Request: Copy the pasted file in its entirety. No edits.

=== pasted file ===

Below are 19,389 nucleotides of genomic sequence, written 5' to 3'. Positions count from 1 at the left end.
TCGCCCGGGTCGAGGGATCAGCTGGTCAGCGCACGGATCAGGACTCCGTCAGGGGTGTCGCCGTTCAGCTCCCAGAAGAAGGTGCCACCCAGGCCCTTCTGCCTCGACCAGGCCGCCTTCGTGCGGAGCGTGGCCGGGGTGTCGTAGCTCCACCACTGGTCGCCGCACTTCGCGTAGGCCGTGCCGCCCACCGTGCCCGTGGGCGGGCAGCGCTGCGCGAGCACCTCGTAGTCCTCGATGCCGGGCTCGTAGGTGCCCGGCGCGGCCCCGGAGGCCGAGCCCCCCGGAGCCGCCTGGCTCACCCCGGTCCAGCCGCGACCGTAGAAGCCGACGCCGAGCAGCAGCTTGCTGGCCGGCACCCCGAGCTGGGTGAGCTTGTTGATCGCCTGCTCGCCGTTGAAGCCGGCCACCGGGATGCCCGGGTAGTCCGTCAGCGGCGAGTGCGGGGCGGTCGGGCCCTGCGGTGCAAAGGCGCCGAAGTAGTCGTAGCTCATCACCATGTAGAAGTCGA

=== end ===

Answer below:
Below are 19,389 nucleotides of genomic sequence, written 5' to 3'. Positions count from 1 at the left end.
TCGCCCGGGTCGAGGGATCAGCTGGTCAGCGCACGGATCAGGACTCCGTCAGGGGTGTCGCCGTTCAGCTCCCAGAAGAAGGTGCCACCCAGGCCCTTCTGCCTCGACCAGGCCGCCTTCGTGCGGAGCGTGGCCGGGGTGTCGTAGCTCCACCACTGGTCGCCGCACTTCGCGTAGGCCGTGCCGCCCACCGTGCCCGTGGGCGGGCAGCGCTGCGCGAGCACCTCGTAGTCCTCGATGCCGGGCTCGTAGGTGCCCGGCGCGGCCCCGGAGGCCGAGCCCCCCGGAGCCGCCTGGCTCACCCCGGTCCAGCCGCGACCGTAGAAGCCGACGCCGAGCAGCAGCTTGCTGGCCGGCACCCCGAGCTGGGTGAGCTTGTTGATCGCCTGCTCGCCGTTGAAGCCGGCCACCGGGATGCCCGGGTAGTCCGTCAGCGGCGAGTGCGGGGCGGTCGGGCCCTGCGGTGCAAAGGCGCCGAAGTAGTCGTAGCTCATCACCATGTAGAAGTCGA